Printer-friendly version

Mozart vs. Beethoven

August 11, 2011 at 9:22 PM

 Today we will answer a very important question; a question that has plagued classical music scholars for centuries, I’m sure. The first person to actually ask me this question was not a learned professor or a talented colleague, it was my twin brother. Which was surprising at the time since his favorite musician was Weird Al Yankovic and his favorite instrument was his hand in his armpit. The question is this: in a no holds barred battle to the death, who would win-Beethoven or Mozart?

Initially, I was shocked that he knew the names of more than one classical composer and secondly, I was shocked that I had never considered this myself. The question, while slightly inane, does bring a certain humanity to historic figures that are often set upon pedestals as gods of composition. These high and lofty figures were mere mortals in their day with strengths and weaknesses. Besides, why shouldn’t we pit them against each other for our own amusement?


Wolfgang Amadeus Mozart

Born: January 27, 1756

Lived In: Vienna, Austria

Composed: Nearly 1,000 works in just over 30 years including everything from simple piano songs to epic operas.  His most famous works include The Magic Flute, A minor Piano Sonataand his Requiem.

Fun Fact:  He was a very fashionable guy who always had the best clothes and wigs money could buy.

Ludwig van Beethoven

Born: December 16, 1770

Lived: Bonn, Germany

Composed: Just over 200 published pieces exist from his lifetime as well as dozen of unpublished sketches.  His most famous works include Piano Concerto No.5 (Emperor)Symphony No.5and the massiveSymphony N0. 9.

Fun Fact:  He started to loose his hearing at the age of 26.

When setting up this match, important things must be considered.  Location for one.  I would hold the fight in Vienna.  Mozart did travel all over Europe as a child prodigy but his favorite place was Vienna.  Likewise, Beethoven might have considered Bonn his home, but he did spend time in Vienna in his 20′s studying under the top composers and music theorists of the day.  Vienna would be the most neutral territory for the two.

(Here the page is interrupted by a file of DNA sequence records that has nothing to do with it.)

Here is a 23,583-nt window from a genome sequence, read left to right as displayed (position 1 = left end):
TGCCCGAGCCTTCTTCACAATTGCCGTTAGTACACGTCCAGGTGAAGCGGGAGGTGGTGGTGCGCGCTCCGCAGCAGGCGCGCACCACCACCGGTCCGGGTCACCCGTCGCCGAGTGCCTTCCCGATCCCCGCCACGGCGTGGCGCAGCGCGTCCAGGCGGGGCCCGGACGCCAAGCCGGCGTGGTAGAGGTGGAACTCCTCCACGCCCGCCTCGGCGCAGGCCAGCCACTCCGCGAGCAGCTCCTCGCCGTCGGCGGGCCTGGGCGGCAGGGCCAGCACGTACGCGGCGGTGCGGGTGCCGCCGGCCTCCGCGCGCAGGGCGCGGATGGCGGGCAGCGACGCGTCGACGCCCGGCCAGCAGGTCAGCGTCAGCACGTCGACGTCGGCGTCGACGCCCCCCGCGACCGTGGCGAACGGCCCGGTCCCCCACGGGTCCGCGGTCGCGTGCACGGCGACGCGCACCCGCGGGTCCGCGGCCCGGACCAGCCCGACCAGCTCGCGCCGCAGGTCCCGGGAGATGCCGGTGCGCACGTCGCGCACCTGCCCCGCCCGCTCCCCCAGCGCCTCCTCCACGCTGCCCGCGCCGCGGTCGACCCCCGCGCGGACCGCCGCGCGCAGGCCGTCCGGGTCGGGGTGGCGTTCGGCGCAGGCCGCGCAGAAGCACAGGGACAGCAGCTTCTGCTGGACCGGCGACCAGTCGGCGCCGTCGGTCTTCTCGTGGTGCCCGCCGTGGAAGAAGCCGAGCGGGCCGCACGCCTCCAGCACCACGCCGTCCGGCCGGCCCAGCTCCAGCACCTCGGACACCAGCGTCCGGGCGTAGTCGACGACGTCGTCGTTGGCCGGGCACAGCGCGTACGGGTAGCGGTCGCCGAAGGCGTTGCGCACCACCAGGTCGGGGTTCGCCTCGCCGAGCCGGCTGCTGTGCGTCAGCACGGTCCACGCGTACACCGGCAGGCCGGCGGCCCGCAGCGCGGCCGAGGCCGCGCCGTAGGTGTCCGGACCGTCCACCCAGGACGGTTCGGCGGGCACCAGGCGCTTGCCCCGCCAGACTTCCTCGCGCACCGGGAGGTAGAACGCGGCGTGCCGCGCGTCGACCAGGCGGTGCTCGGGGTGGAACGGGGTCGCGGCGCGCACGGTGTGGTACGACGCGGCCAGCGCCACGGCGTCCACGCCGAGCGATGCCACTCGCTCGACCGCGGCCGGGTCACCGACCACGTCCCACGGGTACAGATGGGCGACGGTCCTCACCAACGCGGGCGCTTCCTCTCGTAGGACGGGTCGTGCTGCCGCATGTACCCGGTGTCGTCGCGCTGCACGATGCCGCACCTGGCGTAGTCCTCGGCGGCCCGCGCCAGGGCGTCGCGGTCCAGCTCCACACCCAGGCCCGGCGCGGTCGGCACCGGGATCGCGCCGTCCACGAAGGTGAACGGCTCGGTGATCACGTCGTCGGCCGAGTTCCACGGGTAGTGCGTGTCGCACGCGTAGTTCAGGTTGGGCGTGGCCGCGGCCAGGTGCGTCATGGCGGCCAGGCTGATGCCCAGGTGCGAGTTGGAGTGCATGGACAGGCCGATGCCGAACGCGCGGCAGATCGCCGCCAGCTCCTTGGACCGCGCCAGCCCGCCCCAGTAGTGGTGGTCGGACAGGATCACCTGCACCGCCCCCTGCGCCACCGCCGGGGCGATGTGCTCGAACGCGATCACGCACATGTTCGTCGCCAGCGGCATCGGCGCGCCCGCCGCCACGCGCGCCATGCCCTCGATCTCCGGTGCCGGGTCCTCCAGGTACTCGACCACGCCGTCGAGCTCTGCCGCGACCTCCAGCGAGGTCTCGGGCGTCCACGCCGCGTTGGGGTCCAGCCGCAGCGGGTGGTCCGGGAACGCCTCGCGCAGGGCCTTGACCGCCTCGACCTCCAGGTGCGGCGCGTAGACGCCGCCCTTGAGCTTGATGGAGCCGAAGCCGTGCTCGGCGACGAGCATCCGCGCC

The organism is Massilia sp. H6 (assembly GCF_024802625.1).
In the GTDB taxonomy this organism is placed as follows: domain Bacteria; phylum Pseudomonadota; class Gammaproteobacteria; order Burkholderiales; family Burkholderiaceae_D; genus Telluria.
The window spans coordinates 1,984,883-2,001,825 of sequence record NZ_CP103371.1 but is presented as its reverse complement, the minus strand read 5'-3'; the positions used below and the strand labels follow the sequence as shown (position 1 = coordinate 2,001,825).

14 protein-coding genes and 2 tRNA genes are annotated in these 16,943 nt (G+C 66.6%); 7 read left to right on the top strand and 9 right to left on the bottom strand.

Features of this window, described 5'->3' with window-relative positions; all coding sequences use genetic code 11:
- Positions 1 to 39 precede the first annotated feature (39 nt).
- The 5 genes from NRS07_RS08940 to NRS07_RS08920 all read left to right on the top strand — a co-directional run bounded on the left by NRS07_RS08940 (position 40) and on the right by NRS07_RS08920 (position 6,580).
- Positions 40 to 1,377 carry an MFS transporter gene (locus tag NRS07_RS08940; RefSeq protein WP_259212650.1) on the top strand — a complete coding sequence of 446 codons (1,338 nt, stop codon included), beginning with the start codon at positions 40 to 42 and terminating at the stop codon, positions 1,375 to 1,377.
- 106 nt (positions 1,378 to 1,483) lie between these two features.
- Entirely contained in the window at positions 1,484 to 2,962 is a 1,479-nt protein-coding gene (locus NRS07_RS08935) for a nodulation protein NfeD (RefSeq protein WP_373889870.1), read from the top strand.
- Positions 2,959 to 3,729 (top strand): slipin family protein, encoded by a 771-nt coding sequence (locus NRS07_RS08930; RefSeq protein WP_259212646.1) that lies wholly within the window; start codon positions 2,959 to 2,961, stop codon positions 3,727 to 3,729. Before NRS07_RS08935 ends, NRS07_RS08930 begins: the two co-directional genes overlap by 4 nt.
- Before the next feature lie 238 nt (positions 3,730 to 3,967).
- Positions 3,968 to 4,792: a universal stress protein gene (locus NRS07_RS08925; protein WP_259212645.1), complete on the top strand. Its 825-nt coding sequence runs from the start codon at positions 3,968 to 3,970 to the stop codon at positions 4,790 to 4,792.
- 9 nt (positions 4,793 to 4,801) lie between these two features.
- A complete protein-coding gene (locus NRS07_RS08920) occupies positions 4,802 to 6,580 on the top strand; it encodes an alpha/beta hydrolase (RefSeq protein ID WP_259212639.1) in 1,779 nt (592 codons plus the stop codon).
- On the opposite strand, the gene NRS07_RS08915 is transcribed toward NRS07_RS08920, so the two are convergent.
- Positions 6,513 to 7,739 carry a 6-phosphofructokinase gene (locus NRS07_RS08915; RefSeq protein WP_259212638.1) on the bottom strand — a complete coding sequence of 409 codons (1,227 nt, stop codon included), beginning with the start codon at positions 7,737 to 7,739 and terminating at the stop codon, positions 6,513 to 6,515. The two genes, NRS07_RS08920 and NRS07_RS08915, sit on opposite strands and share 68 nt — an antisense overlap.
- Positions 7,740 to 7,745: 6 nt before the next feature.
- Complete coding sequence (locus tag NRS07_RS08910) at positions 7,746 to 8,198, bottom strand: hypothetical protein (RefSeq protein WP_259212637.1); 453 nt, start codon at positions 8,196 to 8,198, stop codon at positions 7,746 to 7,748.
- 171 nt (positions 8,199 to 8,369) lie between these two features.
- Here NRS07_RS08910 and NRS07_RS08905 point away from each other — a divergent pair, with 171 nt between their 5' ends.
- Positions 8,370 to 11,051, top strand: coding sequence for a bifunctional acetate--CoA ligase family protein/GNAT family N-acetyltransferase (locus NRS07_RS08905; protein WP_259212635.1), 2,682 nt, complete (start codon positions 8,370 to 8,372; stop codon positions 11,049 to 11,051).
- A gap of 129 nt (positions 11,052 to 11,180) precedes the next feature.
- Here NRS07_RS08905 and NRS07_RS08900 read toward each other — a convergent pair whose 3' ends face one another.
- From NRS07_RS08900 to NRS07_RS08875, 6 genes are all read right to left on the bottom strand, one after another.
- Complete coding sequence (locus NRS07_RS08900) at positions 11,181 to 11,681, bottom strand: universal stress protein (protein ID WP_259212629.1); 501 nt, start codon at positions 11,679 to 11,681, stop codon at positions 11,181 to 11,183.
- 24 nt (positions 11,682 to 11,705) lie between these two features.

Another consideration must be the referee.  We would need to have an individual that while respecting each composer’s talent did not have a definite bias one way or the other.  I would suggest bringing Hayden out of retirement to judge the match.  Hayden was a teacher to both and saw great potential in both composers.

Now, for the Battle Royale.

‘The bell rings and the composers approach each other.  Mozart, being the excitable little scrapper he is, throws the first punch using his impeccable counterpoint he mastered while still in puberty.  Beethoven is stumbles back, but this is nothing he hasn’t seen before.  He counters with a one-two punch using his ability to develop a theme and genius use of codas.  Mozart is shaken by this since it in no way follows the musical forms he himself had mastered.  He quickly retaliates with his innovative comic operas but it’s deflected by the strength of Beethoven’s symphonies. 1, 2, 3, 4…9! 9 punches right to the throat (He wrote 9 symphonies).  Beethoven thinks he’s won but while his back is turned, Mozart takes he out with the sheer prolific volume of his compositions.  Beethoven is down for the count.  As Hayden is counting, Beethoven struggles to get up.  I don’t believe this!  He’s standing again!  Mozart looks nervous.  He’s got nothing left to throw at his opponent.  Beethoven throws down Mozart using his pent up Daddy issues.  That’s right folks, he had to put his career on pause in his late 20′s to take care of his family because his father was a belligerent alcoholic.  There’s a lot of pain there folks.

I guess it doesn’t matter how much music you write, when it comes to a fight, he with the most issues wins and Beethoven had issues.  I won’t even get into his “Immortal Beloved.”

Facebook YouTube Instagram Email is made possible by...

Shar Music
Shar Music

Pirastro Strings
Pirastro Strings

JR Judd Violins
JR Judd Violins

Los Angeles Philharmonic
Los Angeles Philharmonic

Los Angeles Chamber Orchestra
Los Angeles Chamber Orchestra

Dimitri Musafia, Master Maker of Violin and Viola Cases
Dimitri Musafia, Master Maker of Violin and Viola Cases

Anne Cole Violin Maker
Anne Cole Violin Maker

Metronaut Shopping Guide Shopping Guide

Metzler Violin Shop

Southwest Strings

Bobelock Cases

Johnson String Instrument/Carriage House Violins

Jargar Strings

Bay Fine Strings Violin Shop


Los Angeles Violin Shop


String Masters

Nazareth Gevorkian Violins

Laurie's Books

Discover the best of in these collections of editor Laurie Niles' exclusive interviews. Interviews Volume 1 Interviews Volume 1, with introduction by Hilary Hahn Interviews Volume 2 Interviews Volume 2, with introduction by Rachel Barton Pine